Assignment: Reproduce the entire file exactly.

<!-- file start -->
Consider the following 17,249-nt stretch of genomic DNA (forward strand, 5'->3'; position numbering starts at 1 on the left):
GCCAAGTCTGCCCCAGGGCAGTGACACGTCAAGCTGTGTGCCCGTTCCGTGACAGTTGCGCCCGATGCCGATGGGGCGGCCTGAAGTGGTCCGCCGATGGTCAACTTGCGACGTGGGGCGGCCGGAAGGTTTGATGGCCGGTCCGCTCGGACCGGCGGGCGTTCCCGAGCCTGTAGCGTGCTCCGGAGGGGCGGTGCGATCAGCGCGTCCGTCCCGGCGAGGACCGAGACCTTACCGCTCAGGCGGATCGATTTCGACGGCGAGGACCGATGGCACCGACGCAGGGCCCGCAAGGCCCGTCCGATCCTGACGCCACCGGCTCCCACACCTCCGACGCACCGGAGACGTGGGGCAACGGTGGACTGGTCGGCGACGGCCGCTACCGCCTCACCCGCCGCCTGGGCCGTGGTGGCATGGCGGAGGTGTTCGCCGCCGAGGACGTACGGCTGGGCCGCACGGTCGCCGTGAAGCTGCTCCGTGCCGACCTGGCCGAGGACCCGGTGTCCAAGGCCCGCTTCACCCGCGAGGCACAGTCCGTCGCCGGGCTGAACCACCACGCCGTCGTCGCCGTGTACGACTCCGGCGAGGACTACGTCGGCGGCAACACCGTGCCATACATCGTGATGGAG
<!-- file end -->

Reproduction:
Consider the following 17,249-nt stretch of genomic DNA (forward strand, 5'->3'; position numbering starts at 1 on the left):
GCCAAGTCTGCCCCAGGGCAGTGACACGTCAAGCTGTGTGCCCGTTCCGTGACAGTTGCGCCCGATGCCGATGGGGCGGCCTGAAGTGGTCCGCCGATGGTCAACTTGCGACGTGGGGCGGCCGGAAGGTTTGATGGCCGGTCCGCTCGGACCGGCGGGCGTTCCCGAGCCTGTAGCGTGCTCCGGAGGGGCGGTGCGATCAGCGCGTCCGTCCCGGCGAGGACCGAGACCTTACCGCTCAGGCGGATCGATTTCGACGGCGAGGACCGATGGCACCGACGCAGGGCCCGCAAGGCCCGTCCGATCCTGACGCCACCGGCTCCCACACCTCCGACGCACCGGAGACGTGGGGCAACGGTGGACTGGTCGGCGACGGCCGCTACCGCCTCACCCGCCGCCTGGGCCGTGGTGGCATGGCGGAGGTGTTCGCCGCCGAGGACGTACGGCTGGGCCGCACGGTCGCCGTGAAGCTGCTCCGTGCCGACCTGGCCGAGGACCCGGTGTCCAAGGCCCGCTTCACCCGCGAGGCACAGTCCGTCGCCGGGCTGAACCACCACGCCGTCGTCGCCGTGTACGACTCCGGCGAGGACTACGTCGGCGGCAACACCGTGCCATACATCGTGATGGAG